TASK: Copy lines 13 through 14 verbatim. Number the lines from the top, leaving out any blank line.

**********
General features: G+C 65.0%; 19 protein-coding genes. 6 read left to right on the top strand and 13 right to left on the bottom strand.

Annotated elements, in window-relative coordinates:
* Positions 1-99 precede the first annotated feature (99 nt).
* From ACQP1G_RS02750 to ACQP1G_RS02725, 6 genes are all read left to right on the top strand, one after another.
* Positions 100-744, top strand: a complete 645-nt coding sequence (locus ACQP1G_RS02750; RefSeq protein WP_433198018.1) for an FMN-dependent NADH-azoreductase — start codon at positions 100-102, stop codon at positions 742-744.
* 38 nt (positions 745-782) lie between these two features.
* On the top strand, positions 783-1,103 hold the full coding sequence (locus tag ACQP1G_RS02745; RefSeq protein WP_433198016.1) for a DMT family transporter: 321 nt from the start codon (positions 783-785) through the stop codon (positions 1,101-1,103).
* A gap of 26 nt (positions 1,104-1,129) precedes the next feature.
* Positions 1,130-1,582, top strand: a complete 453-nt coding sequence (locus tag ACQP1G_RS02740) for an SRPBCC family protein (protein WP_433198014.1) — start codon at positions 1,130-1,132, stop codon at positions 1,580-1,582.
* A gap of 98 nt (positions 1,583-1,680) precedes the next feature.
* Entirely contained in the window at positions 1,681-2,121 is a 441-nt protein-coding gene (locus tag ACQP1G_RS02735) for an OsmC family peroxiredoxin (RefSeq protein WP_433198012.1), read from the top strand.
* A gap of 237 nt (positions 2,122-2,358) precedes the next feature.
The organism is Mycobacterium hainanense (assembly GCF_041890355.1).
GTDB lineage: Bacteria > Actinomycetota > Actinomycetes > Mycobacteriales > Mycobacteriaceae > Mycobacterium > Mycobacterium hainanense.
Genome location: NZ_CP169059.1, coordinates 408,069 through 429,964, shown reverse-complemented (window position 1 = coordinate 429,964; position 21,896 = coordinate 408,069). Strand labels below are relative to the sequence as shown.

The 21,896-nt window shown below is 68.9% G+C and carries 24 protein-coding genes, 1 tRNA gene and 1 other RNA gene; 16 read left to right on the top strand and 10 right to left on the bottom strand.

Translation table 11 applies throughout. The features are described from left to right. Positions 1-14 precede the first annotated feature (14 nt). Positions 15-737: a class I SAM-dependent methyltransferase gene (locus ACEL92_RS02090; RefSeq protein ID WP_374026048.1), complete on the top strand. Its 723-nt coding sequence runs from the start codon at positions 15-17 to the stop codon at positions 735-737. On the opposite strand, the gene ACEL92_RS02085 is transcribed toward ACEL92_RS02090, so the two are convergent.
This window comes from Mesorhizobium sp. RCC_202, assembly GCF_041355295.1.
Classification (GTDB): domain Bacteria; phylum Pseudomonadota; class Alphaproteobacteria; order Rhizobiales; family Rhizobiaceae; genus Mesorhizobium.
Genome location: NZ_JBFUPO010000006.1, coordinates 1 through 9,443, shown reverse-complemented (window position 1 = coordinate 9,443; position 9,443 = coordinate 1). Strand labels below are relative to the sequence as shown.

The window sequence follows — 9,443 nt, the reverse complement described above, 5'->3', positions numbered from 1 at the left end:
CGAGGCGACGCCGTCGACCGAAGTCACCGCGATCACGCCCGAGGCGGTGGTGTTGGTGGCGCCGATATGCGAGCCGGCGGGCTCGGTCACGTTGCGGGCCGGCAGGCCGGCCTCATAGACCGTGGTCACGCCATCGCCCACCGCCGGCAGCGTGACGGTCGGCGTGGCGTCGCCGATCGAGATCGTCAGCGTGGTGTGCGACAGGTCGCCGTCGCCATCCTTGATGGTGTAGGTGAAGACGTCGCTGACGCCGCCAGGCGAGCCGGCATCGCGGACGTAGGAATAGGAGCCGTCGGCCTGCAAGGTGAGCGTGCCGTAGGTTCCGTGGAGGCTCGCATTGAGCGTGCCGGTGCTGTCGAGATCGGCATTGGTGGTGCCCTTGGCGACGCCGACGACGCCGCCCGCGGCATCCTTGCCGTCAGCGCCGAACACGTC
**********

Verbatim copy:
The organism is Mycobacterium hainanense (assembly GCF_041890355.1).
GTDB lineage: Bacteria > Actinomycetota > Actinomycetes > Mycobacteriales > Mycobacteriaceae > Mycobacterium > Mycobacterium hainanense.